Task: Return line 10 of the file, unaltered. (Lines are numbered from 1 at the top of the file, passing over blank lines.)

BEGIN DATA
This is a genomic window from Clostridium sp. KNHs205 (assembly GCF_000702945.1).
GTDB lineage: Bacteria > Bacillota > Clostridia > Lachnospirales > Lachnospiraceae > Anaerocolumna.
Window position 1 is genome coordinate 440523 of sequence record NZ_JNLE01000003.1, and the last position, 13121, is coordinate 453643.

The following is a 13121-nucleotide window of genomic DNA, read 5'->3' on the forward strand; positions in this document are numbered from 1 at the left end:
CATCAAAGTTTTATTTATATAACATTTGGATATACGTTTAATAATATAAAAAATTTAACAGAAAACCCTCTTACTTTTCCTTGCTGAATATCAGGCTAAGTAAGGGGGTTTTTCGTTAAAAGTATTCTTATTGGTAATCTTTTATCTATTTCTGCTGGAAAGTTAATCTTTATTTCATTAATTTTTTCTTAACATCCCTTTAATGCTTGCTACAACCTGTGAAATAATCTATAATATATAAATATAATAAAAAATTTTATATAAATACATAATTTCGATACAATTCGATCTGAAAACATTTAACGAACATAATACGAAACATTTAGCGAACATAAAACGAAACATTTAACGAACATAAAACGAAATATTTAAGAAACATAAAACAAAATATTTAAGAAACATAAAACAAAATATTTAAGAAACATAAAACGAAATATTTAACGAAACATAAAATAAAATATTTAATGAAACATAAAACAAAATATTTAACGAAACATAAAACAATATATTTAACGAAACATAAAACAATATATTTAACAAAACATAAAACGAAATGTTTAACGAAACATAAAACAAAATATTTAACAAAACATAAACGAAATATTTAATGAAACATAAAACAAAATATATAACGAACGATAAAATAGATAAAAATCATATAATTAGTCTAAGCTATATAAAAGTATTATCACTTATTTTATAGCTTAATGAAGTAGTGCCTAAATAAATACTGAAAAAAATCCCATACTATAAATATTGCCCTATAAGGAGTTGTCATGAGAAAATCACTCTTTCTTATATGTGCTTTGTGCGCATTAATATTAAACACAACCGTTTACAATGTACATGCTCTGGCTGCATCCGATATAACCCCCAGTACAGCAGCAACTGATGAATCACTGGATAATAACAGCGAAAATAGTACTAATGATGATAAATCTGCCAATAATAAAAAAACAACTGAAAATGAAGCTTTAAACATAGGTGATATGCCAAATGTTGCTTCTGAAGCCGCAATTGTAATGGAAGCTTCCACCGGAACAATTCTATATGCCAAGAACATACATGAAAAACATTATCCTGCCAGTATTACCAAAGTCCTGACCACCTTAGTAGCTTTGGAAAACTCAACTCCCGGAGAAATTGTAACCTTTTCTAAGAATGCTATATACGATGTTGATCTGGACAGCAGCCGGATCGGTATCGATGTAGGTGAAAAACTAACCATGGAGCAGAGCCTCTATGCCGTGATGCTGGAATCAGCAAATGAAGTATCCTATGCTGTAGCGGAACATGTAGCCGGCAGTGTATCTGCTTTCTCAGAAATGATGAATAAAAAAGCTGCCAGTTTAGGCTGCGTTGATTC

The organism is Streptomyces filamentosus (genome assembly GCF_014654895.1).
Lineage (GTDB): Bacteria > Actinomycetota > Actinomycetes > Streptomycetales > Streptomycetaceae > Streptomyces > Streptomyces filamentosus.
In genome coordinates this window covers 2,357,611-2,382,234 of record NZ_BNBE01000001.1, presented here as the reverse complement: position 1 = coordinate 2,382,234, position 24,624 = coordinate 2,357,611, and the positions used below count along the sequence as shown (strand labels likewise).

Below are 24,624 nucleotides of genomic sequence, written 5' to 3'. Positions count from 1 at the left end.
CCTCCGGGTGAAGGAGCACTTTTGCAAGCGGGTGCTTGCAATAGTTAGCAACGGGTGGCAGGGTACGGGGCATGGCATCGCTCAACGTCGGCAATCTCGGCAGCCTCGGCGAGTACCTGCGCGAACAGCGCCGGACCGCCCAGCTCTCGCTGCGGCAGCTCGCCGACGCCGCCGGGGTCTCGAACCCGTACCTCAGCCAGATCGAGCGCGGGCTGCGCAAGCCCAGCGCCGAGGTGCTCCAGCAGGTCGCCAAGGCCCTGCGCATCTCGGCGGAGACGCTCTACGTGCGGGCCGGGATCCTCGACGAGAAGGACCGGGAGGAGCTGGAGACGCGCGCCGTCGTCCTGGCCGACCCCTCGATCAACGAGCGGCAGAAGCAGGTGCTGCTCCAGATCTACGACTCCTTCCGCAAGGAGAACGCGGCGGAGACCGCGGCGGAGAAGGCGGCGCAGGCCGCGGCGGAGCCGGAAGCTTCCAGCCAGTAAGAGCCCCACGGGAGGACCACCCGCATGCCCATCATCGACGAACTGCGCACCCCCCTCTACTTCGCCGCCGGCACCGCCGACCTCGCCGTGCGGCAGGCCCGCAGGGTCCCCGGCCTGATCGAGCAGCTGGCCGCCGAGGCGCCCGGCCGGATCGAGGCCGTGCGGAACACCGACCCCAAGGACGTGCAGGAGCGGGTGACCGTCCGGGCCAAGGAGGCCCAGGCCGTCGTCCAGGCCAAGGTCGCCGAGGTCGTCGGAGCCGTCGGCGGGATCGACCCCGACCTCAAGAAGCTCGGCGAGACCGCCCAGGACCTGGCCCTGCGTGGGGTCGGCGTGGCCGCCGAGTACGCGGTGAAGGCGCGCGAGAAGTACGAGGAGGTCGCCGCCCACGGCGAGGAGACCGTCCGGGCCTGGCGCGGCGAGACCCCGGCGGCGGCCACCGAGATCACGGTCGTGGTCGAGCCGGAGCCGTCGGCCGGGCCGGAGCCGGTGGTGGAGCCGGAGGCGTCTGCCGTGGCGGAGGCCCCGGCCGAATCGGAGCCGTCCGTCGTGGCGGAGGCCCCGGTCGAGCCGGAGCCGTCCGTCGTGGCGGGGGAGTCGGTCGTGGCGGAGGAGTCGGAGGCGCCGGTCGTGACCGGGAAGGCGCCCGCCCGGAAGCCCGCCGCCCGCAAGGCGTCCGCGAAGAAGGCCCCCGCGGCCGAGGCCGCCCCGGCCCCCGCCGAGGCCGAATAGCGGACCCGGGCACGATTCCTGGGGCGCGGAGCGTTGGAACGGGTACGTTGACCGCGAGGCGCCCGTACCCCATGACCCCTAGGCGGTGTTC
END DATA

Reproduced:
CCTCCGGGTGAAGGAGCACTTTTGCAAGCGGGTGCTTGCAATAGTTAGCAACGGGTGGCAGGGTACGGGGCATGGCATCGCTCAACGTCGGCAATCTCGGCAGCCTCGGCGAGTACCTGCGCGAACAGCGCCGGACCGCCCAGCTCTCGCTGCGGCAGCTCGCCGACGCCGCCGGGGTCTCGAACCCGTACCTCAGCCAGATCGAGCGCGGGCTGCGCAAGCCCAGCGCCGAGGTGCTCCAGCAGGTCGCCAAGGCCCTGCGCATCTCGGCGGAGACGCTCTACGTGCGGGCCGGGATCCTCGACGAGAAGGACCGGGAGGAGCTGGAGACGCGCGCCGTCGTCCTGGCCGACCCCTCGATCAACGAGCGGCAGAAGCAGGTGCTGCTCCAGATCTACGACTCCTTCCGCAAGGAGAACGCGGCGGAGACCGCGGCGGAGAAGGCGGCGCAGGCCGCGGCGGAGCCGGAAGCTTCCAGCCAGTAAGAGCCCCACGGGAGGACCACCCGCATGCCCATCATCGACGAACTGCGCACCCCCCTCTACTTCGCCGCCGGCACCGCCGACCTCGCCGTGCGGCAGGCCCGCAGGGTCCCCGGCCTGATCGAGCAGCTGGCCGCCGAGGCGCCCGGCCGGATCGAGGCCGTGCGGAACACCGACCCCAAGGACGTGCAGGAGCGGGTGACCGTCCGGGCCAAGGAGGCCCAGGCCGTCGTCCAGGCCAAGGTCGCCGAGGTCGTCGGAGCCGTCGGCGGGATCGACCCCGACCTCAAGAAGCTCGGCGAGACCGCCCAGGACCTGGCCCTGCGTGGGGTCGGCGTGGCCGCCGAGTACGCGGTGAAGGCGCGCGAGAAGTACGAGGAGGTCGCCGCCCACGGCGAGGAGACCGTCCGGGCCTGGCGCGGCGAGACCCCGGCGGCGGCCACCGAGATCACGGTCGTGGTCGAGCCGGAGCCGTCGGCCGGGCCGGAGCCGGTGGTGGAGCCGGAGGCGTCTGCCGTGGCGGAGGCCCCGGCCGAATCGGAGCCGTCCGTCGTGGCGGAGGCCCCGGTCGAGCCGGAGCCGTCCGTCGTGGCGGGGGAGTCGGTCGTGGCGGAGGAGTCGGAGGCGCCGGTCGTGACCGGGAAGGCGCCCGCCCGGAAGCCCGCCGCCCGCAAGGCGTCCGCGAAGAAGGCCCCCGCGGCCGAGGCCGCCCCGGCCCCCGCCGAGGCCGAATAGCGGACCCGGGCACGATTCCTGGGGCGCGGAGCGTTGGAACGGGTACGTTGACCGCGAGGCGCCCGTACCCCATGACCCCTAGGCGGTGTTC